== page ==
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St. Charles, Mo., Wants to Build an App to Ease Parking Stress

The city is hoping a federal grant will help fund the development of a GPS app to guide drivers to open parking spaces in the busy downtown district.

(TNS) — To smooth traffic through the parking-tight downtown St. Charles, Mo., local officials want to create a smartphone GPS app that could guide drivers to available spots for their vehicles.

St. Charles County is seeking an $800,000 federal grant to help pay for the system, which could be the first of its kind for a city in the metro area.

The county and St. Charles city, which helped prepare the proposal, would each kick in $100,000.

"We're hoping that cuts down on traffic congestion so people won't be circling around" as much looking for parking spaces, said Amanda Brauer, the county's manager of roads and traffic.

The county is involved partly because it has an interest in improving parking for visitors to its government buildings, which aren't far from downtown stores and the Main Street historic district and its numerous shops and eateries.

Parking gets even tighter when there's heavy activity at the county courthouse.

Officials estimate that the plan could reduce emissions in downtown St. Charles by about 35 percent.

That's important because the grant being sought would be from a pool of money reserved for St. Louis area projects that reduce air pollution.

The East-West Gateway Council of Governments, the area's regional transportation planning agency, decides which proposals get such funding each year.

Matt Seggerman, project manager for St. Charles' engineering department, said a company would be hired to install sensors to gauge which parking spaces are in use and which aren't. Another option is to put in cameras to come up with that data.

The information is sent to a database to be collected and analyzed for display on smartphones.

The number of open spots available in given areas also might be listed on "dynamic message" boards set up on nearby Interstate 70 and Highway 370 interchanges or on major arterial roads.

Unlike many other business districts in the region, St. Charles doesn't have street parking meters. But it does set a two-hour limit for many of its street spaces.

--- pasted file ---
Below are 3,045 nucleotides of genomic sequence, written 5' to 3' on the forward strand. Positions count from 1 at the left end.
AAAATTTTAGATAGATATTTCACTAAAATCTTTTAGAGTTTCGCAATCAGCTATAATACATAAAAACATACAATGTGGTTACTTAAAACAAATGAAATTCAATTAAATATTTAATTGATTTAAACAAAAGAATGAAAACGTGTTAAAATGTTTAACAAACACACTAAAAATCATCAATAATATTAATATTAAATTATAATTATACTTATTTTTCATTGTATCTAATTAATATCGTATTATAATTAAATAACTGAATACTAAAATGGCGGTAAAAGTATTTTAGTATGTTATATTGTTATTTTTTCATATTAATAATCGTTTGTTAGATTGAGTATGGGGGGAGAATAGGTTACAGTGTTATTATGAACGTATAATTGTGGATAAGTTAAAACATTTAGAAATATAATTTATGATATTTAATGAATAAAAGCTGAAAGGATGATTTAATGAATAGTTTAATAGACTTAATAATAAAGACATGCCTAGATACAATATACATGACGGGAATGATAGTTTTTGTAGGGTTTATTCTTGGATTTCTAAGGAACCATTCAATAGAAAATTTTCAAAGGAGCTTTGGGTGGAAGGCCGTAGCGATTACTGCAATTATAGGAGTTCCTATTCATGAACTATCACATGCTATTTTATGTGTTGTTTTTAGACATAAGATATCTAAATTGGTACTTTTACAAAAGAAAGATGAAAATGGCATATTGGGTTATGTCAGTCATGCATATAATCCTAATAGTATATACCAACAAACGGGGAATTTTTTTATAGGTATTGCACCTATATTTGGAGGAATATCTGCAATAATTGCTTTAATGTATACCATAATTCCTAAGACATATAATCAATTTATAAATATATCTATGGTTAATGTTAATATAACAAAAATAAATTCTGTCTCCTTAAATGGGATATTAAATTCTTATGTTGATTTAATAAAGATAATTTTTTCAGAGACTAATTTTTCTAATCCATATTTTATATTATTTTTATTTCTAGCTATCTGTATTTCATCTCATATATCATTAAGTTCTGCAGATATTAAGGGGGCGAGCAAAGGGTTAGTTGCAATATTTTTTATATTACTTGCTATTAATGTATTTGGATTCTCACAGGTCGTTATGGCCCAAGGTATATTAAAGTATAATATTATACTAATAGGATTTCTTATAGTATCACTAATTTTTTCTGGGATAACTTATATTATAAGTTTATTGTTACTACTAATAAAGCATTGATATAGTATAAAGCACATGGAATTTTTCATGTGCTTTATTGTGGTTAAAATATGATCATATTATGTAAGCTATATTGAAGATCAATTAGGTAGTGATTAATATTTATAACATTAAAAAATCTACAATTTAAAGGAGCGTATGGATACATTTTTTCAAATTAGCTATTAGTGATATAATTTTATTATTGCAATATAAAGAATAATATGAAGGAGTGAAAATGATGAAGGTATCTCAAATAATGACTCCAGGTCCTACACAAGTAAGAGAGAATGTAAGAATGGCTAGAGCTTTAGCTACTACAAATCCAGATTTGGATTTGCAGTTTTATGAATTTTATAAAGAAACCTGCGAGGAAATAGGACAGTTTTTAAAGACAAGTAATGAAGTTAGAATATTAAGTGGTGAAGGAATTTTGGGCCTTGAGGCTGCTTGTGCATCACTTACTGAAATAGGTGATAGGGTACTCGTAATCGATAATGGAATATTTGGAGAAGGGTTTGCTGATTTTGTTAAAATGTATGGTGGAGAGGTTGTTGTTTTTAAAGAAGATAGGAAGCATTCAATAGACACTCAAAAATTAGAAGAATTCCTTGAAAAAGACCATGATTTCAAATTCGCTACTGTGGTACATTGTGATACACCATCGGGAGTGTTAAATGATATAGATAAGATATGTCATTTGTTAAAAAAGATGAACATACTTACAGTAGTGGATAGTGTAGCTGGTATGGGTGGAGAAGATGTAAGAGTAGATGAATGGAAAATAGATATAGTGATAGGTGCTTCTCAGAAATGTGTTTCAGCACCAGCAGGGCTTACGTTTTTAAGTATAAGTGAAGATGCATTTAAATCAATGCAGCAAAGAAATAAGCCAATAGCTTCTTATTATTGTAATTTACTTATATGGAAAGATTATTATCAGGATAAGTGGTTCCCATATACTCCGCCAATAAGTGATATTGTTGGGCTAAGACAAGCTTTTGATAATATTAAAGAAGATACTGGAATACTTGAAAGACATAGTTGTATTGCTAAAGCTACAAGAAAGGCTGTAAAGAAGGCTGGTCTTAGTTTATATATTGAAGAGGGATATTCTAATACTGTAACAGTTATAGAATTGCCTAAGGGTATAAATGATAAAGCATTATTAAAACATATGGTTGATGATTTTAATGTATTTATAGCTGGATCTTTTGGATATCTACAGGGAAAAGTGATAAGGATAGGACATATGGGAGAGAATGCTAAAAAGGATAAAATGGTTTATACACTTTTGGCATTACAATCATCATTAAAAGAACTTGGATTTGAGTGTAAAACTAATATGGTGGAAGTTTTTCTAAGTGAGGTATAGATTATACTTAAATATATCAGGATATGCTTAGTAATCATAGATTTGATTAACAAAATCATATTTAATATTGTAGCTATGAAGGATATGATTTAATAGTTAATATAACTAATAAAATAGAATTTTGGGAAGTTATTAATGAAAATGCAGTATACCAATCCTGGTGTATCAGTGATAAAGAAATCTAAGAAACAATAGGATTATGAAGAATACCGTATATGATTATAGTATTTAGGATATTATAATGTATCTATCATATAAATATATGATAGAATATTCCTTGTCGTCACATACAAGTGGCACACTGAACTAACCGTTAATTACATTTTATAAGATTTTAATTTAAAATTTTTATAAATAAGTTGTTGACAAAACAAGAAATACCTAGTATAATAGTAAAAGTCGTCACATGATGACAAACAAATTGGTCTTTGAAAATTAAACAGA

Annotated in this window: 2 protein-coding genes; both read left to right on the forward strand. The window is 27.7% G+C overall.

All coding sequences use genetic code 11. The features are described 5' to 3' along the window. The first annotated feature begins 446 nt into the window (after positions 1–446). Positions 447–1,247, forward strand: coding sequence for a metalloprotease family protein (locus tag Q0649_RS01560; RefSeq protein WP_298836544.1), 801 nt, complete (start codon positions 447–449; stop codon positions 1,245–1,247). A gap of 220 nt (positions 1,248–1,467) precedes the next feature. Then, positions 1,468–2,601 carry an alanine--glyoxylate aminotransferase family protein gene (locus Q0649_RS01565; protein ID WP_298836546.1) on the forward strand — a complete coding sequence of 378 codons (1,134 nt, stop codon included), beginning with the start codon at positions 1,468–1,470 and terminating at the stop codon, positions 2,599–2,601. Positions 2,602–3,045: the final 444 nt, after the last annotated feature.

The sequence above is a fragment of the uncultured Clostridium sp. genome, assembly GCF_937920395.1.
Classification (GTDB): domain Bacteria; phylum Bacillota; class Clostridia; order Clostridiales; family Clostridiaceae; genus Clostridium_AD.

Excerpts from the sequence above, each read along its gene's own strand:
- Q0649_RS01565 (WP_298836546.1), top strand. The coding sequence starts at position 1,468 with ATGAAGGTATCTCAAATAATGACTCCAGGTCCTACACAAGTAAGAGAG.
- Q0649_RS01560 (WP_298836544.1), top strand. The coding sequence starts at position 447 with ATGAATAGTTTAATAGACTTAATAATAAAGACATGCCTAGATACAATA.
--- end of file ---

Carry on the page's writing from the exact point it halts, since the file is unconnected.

The grant application says potential partnerships could be pursued in future years with nearby private facilities with large parking lots such as the Ameristar Casino and the Streets of St. Charles development just south of I-70.

Gary Means, a member of the International Parking Institute's executive committee, said various cities around the country have begun offering apps to pinpoint available parking or are trying them out on a pilot basis. Among the cities are San Francisco, Washington and Boise, Idaho, he said.

"That's just starting to catch on," said Means, who heads a city-county parking authority in Lexington, Ky. "The younger generation is all about apps and using their mobile phones."

His agency is testing 28 parking space sensors in garages it runs.

In addition to St. Charles, officials in at least two other area cities are considering developing an app showing where parking is available — Belleville and St. Louis. "We have a lot of parking but it's not in plain sight," Belleville Mayor Mark Eckert said.

The St. Charles plan also would provide a separate app-driven shuttle service using five-passenger electric vehicles for the various large festivals held every year along the St. Charles downtown riverfront.

They would ferry people to the festival sites from more remote lots at places such as the St. Charles Convention Center and the Family Arena. Users could also summon an electric car by phone or by simply hailing them on sight.

The Festival of the Little Hills held in the late summer typically draws 300,000 people while St. Charles' Oktoberfest and Fourth of July Riverfest events each pull in 75,000 to 150,000 visitors each year. Meanwhile, the Christmas Traditions observance gets around 100,000 over four to five weeks.

Seggerman said the shuttle idea could result in bringing even more people into the festivals. "I don't know how many customers we lose because of our parking," Seggerman said.

That part of the St. Charles plan follows the lead of a free electric-car shuttle service begun on a pilot basis in Kirkwood last fall. It started up again this month and will continue on Thursdays, Fridays and Saturdays through the end of the year.

Donna Poe, executive director of the sponsoring Downtown Kirkwood Special Business District, said people can call for a ride or wave a driver down. Tests are underway on a smartphone app that could be put in use later this year, Poe said.

©2018 the St. Louis Post-Dispatch, Distributed by Tribune Content Agency, LLC.